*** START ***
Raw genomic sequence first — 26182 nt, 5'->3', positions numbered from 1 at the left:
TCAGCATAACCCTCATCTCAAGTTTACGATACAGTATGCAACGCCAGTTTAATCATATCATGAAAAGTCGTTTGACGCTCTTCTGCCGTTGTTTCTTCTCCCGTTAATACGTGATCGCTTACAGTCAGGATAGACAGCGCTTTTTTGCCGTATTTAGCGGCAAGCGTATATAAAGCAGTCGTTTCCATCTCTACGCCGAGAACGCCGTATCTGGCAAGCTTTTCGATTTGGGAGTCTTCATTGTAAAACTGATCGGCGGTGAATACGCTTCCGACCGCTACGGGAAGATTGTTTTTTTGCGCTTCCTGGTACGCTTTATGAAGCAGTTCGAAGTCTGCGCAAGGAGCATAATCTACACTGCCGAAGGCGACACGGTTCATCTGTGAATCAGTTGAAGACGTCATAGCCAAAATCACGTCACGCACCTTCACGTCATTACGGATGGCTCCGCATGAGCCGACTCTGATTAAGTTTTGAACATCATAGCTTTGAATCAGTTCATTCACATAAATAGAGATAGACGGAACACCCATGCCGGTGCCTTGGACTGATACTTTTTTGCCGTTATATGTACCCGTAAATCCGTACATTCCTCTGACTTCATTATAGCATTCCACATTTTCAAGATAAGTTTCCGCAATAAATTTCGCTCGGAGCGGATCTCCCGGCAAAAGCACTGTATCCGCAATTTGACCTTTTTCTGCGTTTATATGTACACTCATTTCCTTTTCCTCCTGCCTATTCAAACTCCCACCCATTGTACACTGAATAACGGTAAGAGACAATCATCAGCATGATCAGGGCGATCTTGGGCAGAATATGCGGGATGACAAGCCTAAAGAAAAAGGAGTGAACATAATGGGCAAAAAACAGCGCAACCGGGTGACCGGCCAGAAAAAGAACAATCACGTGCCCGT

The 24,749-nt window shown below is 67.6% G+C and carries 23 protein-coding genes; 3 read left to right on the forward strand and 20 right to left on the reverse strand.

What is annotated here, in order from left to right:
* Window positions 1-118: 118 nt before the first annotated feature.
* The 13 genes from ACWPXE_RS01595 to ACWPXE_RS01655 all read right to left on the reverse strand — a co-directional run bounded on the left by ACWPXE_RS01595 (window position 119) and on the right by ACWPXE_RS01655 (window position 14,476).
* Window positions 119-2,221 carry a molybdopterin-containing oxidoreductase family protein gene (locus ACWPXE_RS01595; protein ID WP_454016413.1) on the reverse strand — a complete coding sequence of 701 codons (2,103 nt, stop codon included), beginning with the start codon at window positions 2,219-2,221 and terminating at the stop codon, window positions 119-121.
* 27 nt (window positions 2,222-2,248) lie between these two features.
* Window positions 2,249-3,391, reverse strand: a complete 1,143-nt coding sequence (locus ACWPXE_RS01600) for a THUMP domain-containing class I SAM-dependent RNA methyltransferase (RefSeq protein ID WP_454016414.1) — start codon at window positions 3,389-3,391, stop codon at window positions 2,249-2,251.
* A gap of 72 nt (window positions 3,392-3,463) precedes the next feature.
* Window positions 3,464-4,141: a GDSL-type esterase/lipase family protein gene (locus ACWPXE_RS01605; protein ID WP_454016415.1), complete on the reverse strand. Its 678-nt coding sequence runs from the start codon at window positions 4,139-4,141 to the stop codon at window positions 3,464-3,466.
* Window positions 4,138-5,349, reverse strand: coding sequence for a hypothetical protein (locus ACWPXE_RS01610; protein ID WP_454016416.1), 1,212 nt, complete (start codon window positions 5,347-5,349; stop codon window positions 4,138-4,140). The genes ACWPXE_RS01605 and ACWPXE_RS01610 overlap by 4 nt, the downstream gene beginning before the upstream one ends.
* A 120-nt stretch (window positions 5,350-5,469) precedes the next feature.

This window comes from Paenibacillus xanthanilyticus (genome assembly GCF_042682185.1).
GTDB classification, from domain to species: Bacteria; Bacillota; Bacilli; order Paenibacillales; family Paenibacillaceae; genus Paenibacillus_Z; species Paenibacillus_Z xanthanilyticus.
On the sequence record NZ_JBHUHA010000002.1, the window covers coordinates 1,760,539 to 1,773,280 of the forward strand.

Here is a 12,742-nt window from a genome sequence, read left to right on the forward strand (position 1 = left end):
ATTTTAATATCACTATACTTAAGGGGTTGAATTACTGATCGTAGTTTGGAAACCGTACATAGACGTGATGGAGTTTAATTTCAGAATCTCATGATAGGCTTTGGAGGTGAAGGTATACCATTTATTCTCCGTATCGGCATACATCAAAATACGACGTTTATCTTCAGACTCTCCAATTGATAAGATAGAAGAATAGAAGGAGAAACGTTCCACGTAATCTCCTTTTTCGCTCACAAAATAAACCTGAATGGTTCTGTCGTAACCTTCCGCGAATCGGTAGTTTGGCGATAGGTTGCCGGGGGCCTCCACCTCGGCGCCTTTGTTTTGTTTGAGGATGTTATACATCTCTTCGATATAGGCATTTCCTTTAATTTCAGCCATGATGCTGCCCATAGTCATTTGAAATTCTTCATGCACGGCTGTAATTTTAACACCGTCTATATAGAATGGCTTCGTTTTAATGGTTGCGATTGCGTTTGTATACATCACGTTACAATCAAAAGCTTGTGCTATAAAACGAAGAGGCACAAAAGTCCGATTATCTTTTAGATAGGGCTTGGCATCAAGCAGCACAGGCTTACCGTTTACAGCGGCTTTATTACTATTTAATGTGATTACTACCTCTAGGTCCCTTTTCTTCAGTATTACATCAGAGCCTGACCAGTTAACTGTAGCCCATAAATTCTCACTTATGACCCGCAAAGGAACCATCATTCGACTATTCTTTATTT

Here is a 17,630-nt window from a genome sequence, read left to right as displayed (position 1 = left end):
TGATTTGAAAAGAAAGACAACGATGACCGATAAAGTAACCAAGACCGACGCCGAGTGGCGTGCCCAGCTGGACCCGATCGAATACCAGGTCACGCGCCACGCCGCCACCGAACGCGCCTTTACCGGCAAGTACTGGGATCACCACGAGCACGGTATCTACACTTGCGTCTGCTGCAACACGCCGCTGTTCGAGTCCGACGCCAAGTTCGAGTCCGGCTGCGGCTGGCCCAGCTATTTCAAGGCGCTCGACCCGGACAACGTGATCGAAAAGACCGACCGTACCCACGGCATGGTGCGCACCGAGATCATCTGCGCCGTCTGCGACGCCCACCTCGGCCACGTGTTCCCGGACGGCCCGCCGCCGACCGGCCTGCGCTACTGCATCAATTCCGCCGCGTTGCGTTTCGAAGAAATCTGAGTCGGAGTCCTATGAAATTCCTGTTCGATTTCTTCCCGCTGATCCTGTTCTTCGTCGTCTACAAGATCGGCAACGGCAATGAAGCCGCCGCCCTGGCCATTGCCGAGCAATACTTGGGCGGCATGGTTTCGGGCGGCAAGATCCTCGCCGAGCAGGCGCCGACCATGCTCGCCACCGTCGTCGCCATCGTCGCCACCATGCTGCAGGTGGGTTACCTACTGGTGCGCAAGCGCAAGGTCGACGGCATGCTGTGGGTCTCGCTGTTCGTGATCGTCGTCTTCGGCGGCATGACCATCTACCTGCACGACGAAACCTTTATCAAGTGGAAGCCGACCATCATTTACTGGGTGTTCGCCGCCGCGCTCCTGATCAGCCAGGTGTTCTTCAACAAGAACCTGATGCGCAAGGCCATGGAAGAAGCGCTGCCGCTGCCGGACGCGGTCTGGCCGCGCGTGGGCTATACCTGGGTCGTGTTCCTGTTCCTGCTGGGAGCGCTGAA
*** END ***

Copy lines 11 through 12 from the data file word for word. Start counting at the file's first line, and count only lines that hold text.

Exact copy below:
* Window positions 3,464-4,141: a GDSL-type esterase/lipase family protein gene (locus ACWPXE_RS01605; protein ID WP_454016415.1), complete on the reverse strand. Its 678-nt coding sequence runs from the start codon at window positions 4,139-4,141 to the stop codon at window positions 3,464-3,466.
* Window positions 4,138-5,349, reverse strand: coding sequence for a hypothetical protein (locus ACWPXE_RS01610; protein ID WP_454016416.1), 1,212 nt, complete (start codon window positions 5,347-5,349; stop codon window positions 4,138-4,140). The genes ACWPXE_RS01605 and ACWPXE_RS01610 overlap by 4 nt, the downstream gene beginning before the upstream one ends.